Skip to main content

Romans 9:10-11: In Order That God's Purpose Of Election Might Continue, Not Because Of Works

Romans 9:10–11
[10] And not only so, but also when Rebekah had conceived children by one man, our forefather Isaac, [11] though they were not yet born and had done nothing either good or bad—in order that God's purpose of election might continue, not because of works but because of him who calls— (ESV)

Let's go back in history once again and try to discover what God intended to accomplish in bringing the promise of redemption to mankind through the nation of Israel. We have established that God called Abraham and promised that all nations of the earth would be blessed through him. He was promised a son, Isaac, who was given to him in his old age.

Isaac, the son of Abraham had two children. They were twins, Jacob and Esau. Which one would God choose to continue his promise through? God chose Jacob. We could assume that God knew what kind of man Jacob would become because as God he knows all things, and so he chose Jacob over Esau based on his knowledge of Jacob's future behavior. We would be wrong.

Paul says that God's choice was made before the children were born, but it had nothing to do with their future works. Paul spells that out very clearly in these verses. God's choice is demonstrated as a direct expression of his sovereign will. God's purpose of election continues, not because of works, past or present, but rather because of God.

We have our own ideas of what God should do. We need to submit our understanding to the authority of God's Word. Many Christians would like to think that God looked down through time and saw how wonderful we would be in choosing to follow Christ, and so he chose us based on knowing our future actions. That is not consistent with biblical election. God is sovereign. We are not.

Election is a tough doctrine. In these verses we find God electing Jacob over Esau. God chose, in accordance with his perfect will, not based on works of man. This is still the way he elects people unto salvation. He gets all the glory. Election is his work.


Popular posts from this blog

Romans 8:18: For I Consider That The Sufferings Of This Present Time Are Not Worth Comparing

Romans 8:18 [18] For I consider that the sufferings of this present time are not worth comparing with the glory that is to be revealed to us. (ESV) Perspective. What an important word. Let's be honest. We do not like the idea of suffering. We will do almost anything to avoid any kind of suffering. Some churches have gone so far as to preach against the idea of suffering, declaring it to not be a part of the true believer's life. Paul is not shy about the topic. Paul uses the sufferings of this present time as a means to consider the greater glory that awaits us. Perspective. Paul is not in any way attempting to diminish our suffering. A view toward eternity puts our suffering in a proper understanding. Yes, our suffering is terrible. In the grand scheme of eternity it is not even worth comparison. Maybe you are thinking that Paul does not know what he is talking about when it comes to suffering. In 2 Corinthians 11 Paul describes countless beatings, often near death,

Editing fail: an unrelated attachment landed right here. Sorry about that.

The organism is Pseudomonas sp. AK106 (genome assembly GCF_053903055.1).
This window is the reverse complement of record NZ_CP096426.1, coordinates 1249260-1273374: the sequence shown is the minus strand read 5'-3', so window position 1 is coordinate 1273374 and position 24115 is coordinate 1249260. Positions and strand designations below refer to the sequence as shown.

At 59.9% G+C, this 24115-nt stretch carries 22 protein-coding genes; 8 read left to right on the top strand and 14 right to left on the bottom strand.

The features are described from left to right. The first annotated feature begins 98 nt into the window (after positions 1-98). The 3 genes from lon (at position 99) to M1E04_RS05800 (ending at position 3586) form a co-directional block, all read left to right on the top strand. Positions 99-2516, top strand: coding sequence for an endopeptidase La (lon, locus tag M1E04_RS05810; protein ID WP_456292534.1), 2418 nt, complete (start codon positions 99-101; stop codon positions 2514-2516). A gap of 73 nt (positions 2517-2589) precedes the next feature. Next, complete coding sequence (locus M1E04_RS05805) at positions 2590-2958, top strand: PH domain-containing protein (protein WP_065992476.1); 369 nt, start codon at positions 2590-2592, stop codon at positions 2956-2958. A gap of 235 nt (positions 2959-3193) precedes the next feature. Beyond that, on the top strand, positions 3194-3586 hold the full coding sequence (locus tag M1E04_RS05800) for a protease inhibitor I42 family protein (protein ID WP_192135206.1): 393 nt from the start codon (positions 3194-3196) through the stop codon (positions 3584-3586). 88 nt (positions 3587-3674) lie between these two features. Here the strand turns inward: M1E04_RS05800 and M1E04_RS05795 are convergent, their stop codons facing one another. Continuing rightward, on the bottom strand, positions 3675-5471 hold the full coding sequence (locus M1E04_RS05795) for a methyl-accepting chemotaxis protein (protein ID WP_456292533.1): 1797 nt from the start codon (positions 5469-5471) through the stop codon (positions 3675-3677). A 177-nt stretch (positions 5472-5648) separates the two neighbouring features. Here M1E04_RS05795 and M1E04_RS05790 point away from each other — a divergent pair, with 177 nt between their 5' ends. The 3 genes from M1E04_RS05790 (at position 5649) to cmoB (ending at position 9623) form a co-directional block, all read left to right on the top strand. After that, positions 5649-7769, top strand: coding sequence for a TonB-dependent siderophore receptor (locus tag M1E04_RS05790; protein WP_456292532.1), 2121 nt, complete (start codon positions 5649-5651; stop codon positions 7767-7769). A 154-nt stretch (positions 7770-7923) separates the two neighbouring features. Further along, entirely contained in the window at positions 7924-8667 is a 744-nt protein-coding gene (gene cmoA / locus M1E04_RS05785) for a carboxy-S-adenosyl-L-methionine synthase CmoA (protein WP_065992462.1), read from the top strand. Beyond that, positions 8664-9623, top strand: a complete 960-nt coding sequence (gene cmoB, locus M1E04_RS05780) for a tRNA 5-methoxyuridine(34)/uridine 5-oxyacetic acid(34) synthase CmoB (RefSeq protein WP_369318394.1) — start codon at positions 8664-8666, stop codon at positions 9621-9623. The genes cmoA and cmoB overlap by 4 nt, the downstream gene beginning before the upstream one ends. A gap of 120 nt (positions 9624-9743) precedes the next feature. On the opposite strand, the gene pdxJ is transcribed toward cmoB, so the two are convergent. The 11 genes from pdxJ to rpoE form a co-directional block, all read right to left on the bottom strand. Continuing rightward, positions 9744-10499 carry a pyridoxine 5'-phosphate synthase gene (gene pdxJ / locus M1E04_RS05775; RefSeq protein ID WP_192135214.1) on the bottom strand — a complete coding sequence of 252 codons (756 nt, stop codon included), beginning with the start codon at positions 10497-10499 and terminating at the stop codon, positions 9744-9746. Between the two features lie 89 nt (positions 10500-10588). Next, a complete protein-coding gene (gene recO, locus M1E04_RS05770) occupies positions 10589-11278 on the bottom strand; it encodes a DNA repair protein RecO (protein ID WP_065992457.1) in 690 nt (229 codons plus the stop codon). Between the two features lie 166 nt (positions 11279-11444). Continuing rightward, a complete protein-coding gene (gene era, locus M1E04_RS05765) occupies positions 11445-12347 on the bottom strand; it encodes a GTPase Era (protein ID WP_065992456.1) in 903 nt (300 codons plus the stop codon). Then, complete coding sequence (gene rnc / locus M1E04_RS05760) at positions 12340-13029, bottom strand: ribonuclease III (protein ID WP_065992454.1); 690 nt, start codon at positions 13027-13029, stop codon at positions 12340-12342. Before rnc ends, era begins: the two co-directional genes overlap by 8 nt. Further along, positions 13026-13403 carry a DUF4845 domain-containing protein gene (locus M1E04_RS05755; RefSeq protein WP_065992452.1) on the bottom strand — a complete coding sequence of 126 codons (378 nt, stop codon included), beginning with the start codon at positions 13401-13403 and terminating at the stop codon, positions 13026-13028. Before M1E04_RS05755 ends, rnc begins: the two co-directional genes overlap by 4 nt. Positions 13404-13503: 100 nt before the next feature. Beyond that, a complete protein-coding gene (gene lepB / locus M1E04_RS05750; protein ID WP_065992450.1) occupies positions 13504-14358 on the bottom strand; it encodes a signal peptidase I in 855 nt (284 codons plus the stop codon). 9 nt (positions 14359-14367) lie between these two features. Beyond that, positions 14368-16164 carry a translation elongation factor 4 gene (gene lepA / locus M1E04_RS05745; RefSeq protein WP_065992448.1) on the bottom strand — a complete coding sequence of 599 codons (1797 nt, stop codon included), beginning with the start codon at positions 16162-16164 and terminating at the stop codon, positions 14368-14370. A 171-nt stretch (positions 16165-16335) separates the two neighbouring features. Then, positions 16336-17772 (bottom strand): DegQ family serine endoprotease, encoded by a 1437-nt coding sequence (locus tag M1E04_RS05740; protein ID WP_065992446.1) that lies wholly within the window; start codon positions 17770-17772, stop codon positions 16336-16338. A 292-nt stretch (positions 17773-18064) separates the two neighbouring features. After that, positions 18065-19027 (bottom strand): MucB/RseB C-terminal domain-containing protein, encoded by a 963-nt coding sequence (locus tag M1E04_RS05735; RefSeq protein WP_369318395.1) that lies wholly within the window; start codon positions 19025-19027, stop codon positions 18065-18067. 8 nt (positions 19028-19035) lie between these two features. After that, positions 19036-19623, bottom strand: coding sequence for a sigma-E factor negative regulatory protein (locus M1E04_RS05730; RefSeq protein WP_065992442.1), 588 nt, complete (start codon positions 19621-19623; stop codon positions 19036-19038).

Romans 15:14: I Myself Am Satisfied About You, My Brothers

Romans 15:14 [14] I myself am satisfied about you, my brothers, that you yourselves are full of goodness, filled with all knowledge and able to instruct one another. (ESV) The Apostle Paul was a strong man. His words to the churches in all of his letters are full of doctrinal truth and instruction that are not for the faint of heart. In this letter to the church at Rome he had to correct them in their understanding of how to deal with issues that could potentially divide them. Paul had never even been to Rome yet. He had not met these believers. Paul is telling the church at Rome in this verse that the reason they were able to receive his strong words was because of their spiritual maturity. He declares that they are full of goodness, filled with all knowledge and able to instruct one another. This is an incredible compliment that Paul would not offer to every church. This concept of being filled with goodness and knowledge speaks of a group of believers who had listened to t

Romans 15:22: This Is The Reason Why I Have So Often Been Hindered From Coming To You.

Romans 15:22 [22] This is the reason why I have so often been hindered from coming to you. (ESV) Paul was quite the traveler. As an Apostle to the Gentiles his task was literally to take the Gospel to the entire known world at the time. Many of the Epistles that Paul writes are letters written to places where he has already been. He preached the Gospel, many were saved, churches were planted, and Paul moved on to a new area. Rome was a place that Paul had never been to. He writes this entire letter to people whom he had never met. As an Apostle to the Gentiles he wanted to give them the good solid teaching they needed to grow in their faith. Likely, someone who was converted on the Day of Pentecost went back to Rome and first shared the Gospel there. Paul says that he has been often hindered from coming to Rome. He could have argued that all kinds of circumstances would not permit him to get to Rome. Paul would not have blamed circumstances. He would have understood that it w